Jimmy Carter, Baptist Sunday School teacher, approves of gay marriage

by Gregory Tomlin |

(REUTERS/Ammar Awad)Former President Jimmy Carter, in a wide-ranging interview with HuffPost Live, says Jesus is just alright with gay marriage. He also said his religious views have never caused a strong conflict with his political obligations -- except for his views on abortion.

NEW YORK (Christian Examiner) – In a new video interview with HuffPost Live's Mark Lamont Hill, Jimmy Carter says he believes Jesus is just fine with gay marriage. And the former president is, too.

Asked by Hill if Jesus would support the practice, Carter said:

"I believe Jesus would. I don't have any verse in Scripture. ... I believe Jesus would approve gay marriage, but that's just my own personal belief."

Carter is correct that Jesus did not directly address gay marriage, but he did describe God's design for marriage in Mark 10:7 and Matthew 19:5 while expressing God's displeasure with divorce. The apostles Paul and Peter and the biblical author Jude also specifically called attention to the sinfulness of the practice in Romans 1, 1 Corinthians 6:9-11, 2 Peter 2:6, and Jude 1:7.

I don't have any verse in Scripture. ... I believe Jesus would approve gay marriage, but that's just my own personal belief.
- Former President Jimmy Carter

Still, Carter says he believes "Jesus would encourage any love affair if it was honest and sincere and was not damaging to anyone else, and I don't see that gay marriage damages anyone else."

Carter's progressive religious views and his support of the Cooperative Baptist Fellowship, a liberal breakaway group from the Southern Baptist Convention, are well known. He said in the interview religion has always played an important role in his life and he never really encountered an issue that caused serious conflict between his political obligations and faith – except abortion.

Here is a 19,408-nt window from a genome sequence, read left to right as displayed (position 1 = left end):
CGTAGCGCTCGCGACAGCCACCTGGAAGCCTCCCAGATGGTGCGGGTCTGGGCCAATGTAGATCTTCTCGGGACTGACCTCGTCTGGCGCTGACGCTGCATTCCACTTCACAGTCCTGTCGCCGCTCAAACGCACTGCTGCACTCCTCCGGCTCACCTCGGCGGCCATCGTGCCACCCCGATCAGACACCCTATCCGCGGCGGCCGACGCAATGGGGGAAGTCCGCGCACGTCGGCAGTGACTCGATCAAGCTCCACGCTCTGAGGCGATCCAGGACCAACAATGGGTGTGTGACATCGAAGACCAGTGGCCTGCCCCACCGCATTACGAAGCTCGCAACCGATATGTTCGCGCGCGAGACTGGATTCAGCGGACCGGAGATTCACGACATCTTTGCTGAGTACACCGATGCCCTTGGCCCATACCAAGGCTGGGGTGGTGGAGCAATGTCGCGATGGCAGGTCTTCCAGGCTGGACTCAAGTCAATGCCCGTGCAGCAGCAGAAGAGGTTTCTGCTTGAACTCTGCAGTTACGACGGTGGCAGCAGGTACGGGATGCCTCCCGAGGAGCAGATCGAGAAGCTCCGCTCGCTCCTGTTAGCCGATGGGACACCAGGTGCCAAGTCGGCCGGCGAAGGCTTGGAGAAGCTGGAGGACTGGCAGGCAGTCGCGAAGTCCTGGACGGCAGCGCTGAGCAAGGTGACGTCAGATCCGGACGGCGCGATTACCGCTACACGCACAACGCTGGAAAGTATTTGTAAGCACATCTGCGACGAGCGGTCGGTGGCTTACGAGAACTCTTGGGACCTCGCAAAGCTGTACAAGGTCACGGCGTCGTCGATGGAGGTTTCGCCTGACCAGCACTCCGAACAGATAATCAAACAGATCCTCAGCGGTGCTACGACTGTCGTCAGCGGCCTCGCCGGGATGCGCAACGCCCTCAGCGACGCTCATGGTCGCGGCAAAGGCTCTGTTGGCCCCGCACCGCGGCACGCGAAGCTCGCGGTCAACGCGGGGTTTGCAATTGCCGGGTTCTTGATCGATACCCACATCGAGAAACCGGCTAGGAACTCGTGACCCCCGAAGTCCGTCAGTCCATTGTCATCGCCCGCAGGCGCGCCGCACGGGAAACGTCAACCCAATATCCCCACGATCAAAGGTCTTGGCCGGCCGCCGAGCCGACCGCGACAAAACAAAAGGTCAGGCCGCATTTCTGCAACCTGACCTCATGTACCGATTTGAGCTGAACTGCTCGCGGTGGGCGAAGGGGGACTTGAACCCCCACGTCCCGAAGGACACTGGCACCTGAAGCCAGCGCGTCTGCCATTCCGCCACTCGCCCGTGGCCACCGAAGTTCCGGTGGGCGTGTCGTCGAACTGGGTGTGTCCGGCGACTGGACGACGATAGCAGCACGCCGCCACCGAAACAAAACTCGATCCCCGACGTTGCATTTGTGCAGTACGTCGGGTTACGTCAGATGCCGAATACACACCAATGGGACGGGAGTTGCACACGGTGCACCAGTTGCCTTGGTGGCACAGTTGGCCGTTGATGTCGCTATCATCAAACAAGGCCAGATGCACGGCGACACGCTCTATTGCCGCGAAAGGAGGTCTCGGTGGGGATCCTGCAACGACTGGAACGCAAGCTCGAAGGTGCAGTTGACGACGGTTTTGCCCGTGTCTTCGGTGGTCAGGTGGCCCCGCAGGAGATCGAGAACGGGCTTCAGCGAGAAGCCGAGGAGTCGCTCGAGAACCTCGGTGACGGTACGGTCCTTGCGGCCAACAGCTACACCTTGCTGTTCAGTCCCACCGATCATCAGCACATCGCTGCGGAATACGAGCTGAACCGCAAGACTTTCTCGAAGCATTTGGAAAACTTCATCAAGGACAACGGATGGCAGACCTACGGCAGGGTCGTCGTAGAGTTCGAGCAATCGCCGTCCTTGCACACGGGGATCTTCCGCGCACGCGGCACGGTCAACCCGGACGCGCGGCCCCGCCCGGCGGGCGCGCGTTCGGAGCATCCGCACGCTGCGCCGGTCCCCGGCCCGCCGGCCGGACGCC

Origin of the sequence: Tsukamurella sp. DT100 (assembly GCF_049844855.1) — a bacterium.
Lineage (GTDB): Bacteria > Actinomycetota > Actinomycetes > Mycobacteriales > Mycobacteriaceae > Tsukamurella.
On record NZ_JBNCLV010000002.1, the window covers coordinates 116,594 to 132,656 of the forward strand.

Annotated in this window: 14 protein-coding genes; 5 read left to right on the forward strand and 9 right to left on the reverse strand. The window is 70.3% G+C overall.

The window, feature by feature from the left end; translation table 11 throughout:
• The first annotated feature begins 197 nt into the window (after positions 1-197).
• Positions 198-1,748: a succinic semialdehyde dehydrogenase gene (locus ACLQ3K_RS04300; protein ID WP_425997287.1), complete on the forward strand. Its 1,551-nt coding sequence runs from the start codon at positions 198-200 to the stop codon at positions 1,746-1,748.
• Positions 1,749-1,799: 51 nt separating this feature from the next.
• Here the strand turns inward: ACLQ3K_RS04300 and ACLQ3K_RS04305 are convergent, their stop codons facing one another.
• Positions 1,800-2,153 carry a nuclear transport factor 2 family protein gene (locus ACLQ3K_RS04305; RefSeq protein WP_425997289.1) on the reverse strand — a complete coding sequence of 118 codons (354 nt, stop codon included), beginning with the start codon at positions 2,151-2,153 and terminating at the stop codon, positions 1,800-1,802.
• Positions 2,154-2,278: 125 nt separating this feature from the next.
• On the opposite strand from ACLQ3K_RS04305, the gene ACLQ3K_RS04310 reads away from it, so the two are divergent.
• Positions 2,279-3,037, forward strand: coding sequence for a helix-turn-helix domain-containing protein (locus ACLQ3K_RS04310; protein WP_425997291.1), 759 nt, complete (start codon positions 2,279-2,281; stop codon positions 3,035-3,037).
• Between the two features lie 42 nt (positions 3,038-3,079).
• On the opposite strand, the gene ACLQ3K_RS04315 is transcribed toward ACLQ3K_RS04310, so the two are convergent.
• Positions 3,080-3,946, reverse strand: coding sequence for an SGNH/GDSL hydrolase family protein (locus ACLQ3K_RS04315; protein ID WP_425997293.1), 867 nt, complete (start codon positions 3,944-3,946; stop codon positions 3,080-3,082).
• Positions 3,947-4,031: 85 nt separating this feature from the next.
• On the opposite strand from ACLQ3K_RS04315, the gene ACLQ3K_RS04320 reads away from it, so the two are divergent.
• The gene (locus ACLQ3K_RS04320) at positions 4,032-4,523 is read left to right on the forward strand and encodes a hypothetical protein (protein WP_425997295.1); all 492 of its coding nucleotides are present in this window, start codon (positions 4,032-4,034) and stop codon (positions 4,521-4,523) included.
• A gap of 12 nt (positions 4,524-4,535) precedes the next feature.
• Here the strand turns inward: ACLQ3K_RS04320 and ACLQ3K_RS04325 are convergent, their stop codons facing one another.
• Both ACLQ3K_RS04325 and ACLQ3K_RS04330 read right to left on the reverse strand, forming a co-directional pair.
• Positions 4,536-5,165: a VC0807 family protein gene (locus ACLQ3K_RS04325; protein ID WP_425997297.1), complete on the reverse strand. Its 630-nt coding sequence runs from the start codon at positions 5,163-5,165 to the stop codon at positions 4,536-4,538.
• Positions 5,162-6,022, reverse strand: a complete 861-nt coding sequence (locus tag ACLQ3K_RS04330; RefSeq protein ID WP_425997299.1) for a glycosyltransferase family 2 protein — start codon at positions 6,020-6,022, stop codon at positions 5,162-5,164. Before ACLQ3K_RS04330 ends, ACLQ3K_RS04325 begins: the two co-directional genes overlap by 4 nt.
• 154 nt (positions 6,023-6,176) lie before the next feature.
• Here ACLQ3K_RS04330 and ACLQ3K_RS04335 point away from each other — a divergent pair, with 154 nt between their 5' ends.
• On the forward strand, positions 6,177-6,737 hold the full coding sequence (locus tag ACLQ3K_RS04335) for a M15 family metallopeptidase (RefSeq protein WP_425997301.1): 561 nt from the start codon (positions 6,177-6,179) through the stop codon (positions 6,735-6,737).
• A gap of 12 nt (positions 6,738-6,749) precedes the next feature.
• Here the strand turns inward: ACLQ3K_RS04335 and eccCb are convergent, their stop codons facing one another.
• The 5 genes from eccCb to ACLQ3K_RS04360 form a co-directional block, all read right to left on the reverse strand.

"I have had a problem with abortion. And this is a long time problem of mine. I have a hard time believing that, Jesus, for instance, would approve abortions unless it was because of rape or incest or the mother's life was in danger," Carter said.

"So I've had that struggle. But my oath of office was to obey the Constitution and the laws of this country as interpreted by the Supreme Court, so I went along with that. But that's been the only caveat."

In keeping with Carter's logic, it is important to note that Jesus also did not address abortion, which makes his interpretation of Jesus' silence on homosexuality all the more perplexing to religious conservatives.

The only thing Carter says he would object to with respect to gay marriage is a government grab on religious liberty.

"The only thing I would draw a line on ... I wouldn't be in favor of the government being able to force a local church congregation to perform gay marriages," Carter said. "But those two partners should be able to go to the courthouse or a different church and get married. That's no problem."

The only thing I would draw a line on ... I wouldn't be in favor of the government being able to force a local church congregation to perform gay marriages.
- Former President Jimmy Carter

Carter discusses his religious viewpoints extensively in his new book, A Full Life: Reflections at Ninety. In it, he describes his religious upbringing in the Baptist tradition, but also claims to have attended regularly an African Methodist Episcopal Church.

"I'm a born again Christian – so called. I'm a Baptist. I taught Sunday School day before yesterday. I'll be teaching again next Sunday. I teach every Sunday that I'm home in Plains in a tiny church of about 30 members, but we have two, three, four, five, six, seven or 800 visitors that come to see the curiosity of politician teaching the Bible," Carter said during the interview with HuffPost Live.

"I'm deeply involved in our church and my faith has been the foundation of my encouragement when I was in trouble or failed on something and given me a new opportunity or motivation to reach for greater things in my own life. I never have really run across any really serious conflicts between my political obligations and my religious faith."